Finance Minister clarifies error in Appropriations Act

By Nakinskie Robinson    
Finance Minister Dr. Nigel Clarke has sought to clarify the error made in the Appropriations Act 2024.
Dr. Clarke said that the error was not in the budgetary documents tabled in Parliament in February, but rather, in Section 2 of the approved Appropriations bill.
Education Minister Fayval Williams, in Dr. Clarke's absence, piloted an amendment to the Act on Tuesday, which revealed that the statutory expenditures voted on were in contravention of the law.
Statutory expenditures are amounts that are charged on the Consolidated Fund or the general revenues and assets of Jamaica by virtue of a provision in the Constitution or any other law in force.
On Friday morning, Dr. Clarke explained that the foul up was a transcription error, that has no implications on statutory expenditures including pensions and other payments, as is being purported by the opposition.
Dr. Clarke, who sought to defend the integrity of his portfolio, argued that the error was promptly noticed and Parliament was asked to reconvene, bringing light to the matter. 
"There have been a lot of propaganda and efforts to confuse. As soon as that was brought to my attention, shortly after the budget debate, we would have made contact later that week with the House Leader, et cetera. There is nothing in the amendment bill that changes the total amount of expenditure or the total for any ministry. 
"You will see five columns with numbers. So you have the rows, each Ministry, Department or Agency, and then the columns in terms of numbers: Statutory, Gross Expenditure to be Voted, Appropriations in Aid, Net Expenditure to be Voted, and Net Provisions in Estimates (Included Statutory). In the Appropriation Act, the fifth column was included in the Appropriation Act instead of the fourth," the minister sought to explain. 
Dr. Clarke, who was speaking on Radio Jamaica's Hotline on Friday, said it was important not to shy away from correcting mistakes, rather than focusing on the criticism. 
"I've been focused on correcting it rather than to go into the individual. Take into account that there are 63 members of Parliament. There's a Standing Finance Committee, et cetera, and none of the members of Parliament picked it up either."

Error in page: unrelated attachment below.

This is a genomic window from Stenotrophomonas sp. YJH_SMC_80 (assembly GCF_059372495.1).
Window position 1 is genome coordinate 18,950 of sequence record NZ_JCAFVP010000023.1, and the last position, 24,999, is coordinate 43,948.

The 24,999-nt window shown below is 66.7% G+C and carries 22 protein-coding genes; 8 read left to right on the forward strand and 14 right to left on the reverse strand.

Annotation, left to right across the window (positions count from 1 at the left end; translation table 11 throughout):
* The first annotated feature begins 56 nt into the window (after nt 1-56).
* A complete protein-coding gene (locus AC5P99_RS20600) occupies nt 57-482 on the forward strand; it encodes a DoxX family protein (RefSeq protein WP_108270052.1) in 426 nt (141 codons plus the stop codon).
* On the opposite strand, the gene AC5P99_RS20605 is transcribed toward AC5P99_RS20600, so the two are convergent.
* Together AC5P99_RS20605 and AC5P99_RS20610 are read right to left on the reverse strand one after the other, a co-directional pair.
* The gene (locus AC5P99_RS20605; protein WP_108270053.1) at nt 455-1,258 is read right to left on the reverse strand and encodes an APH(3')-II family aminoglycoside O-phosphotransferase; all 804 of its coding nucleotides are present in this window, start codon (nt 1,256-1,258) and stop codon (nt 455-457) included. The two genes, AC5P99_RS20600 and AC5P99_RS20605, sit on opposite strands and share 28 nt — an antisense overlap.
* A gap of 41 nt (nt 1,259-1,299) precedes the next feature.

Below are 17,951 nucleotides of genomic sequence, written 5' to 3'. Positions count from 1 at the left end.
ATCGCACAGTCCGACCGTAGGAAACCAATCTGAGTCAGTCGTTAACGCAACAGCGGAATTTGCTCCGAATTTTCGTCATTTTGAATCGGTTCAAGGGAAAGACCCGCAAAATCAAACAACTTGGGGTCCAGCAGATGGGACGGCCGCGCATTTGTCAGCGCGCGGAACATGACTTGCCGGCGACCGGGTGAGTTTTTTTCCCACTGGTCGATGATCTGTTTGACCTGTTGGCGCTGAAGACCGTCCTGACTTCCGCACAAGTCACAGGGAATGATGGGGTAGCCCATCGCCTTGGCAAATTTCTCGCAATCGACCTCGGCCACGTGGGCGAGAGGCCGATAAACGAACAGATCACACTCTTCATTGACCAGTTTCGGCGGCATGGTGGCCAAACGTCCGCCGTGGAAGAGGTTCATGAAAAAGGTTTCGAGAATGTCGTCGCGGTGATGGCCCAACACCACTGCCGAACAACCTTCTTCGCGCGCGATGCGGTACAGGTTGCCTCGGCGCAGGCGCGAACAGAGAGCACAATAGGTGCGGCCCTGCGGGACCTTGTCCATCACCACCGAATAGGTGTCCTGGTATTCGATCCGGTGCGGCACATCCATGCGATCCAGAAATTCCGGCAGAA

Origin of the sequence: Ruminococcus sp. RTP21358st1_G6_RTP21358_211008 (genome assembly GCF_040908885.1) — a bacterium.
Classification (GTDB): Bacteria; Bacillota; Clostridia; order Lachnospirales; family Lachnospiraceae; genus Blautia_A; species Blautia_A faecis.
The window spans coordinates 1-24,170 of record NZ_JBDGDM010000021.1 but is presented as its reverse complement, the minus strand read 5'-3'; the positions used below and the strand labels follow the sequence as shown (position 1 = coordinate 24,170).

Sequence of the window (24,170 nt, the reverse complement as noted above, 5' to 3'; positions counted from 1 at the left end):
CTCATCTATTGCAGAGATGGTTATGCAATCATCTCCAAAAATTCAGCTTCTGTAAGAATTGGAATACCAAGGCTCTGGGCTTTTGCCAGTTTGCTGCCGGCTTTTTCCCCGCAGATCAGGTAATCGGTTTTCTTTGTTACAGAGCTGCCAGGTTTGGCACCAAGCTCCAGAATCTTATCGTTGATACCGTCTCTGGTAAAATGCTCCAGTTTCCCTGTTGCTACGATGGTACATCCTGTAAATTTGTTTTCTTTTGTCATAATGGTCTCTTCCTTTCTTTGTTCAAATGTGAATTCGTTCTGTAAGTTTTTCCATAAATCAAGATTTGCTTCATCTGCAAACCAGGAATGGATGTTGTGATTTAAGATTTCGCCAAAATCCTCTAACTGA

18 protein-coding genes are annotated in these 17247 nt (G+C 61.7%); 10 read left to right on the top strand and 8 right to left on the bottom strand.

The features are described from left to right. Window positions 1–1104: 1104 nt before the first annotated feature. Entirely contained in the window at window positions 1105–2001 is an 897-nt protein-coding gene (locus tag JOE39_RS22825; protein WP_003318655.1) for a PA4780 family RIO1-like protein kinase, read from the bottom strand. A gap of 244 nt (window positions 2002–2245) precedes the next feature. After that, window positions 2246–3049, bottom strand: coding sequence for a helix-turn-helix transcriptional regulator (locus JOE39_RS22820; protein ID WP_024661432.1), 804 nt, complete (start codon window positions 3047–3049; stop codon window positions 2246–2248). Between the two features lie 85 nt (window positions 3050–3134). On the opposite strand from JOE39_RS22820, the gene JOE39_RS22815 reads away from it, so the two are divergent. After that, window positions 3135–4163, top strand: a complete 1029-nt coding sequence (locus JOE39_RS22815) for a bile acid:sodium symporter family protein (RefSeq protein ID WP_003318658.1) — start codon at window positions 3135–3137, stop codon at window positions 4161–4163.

He also defended his absence from Tuesday's special sitting of the House, noting that he had prior arrangements for international business in Hong Kong.
The minister explained that the error, which also resulted in a breach of the Constitution, did not invalidate any warrants issued, given that none was issued during the period.
This had been a concern highlighted by Shadow Finance Minister Julian Robinson in Parliament.
A warrant is a certified instruction to the Accountant General to debit the approved expenditure from the Consolidated Fund for approved expenditure. 
Meanwhile, Government Senator Sherene Golding Campbell did not mince words in defending the Finance Minister.
The amendment to the Appropriations Act was debated in the Senate on Friday morning, where Mrs Golding Campbell chided the opposition for trumpeting the matter, only after the government identified and sought to correct it. 
"Though the error may not have occurred before, it's not a difficult error to make. And I don't want us to politicise unfairly something that could have happened to anyone under any administration. And I do not trivialise the import of having an accurate Appropriations bill, but what I reject is the use of language, like 'unconstitutional', without providing any evidence. I urge my colleagues to let us get on with the people's business and stop wasting time in the name of politics," she insisted. 

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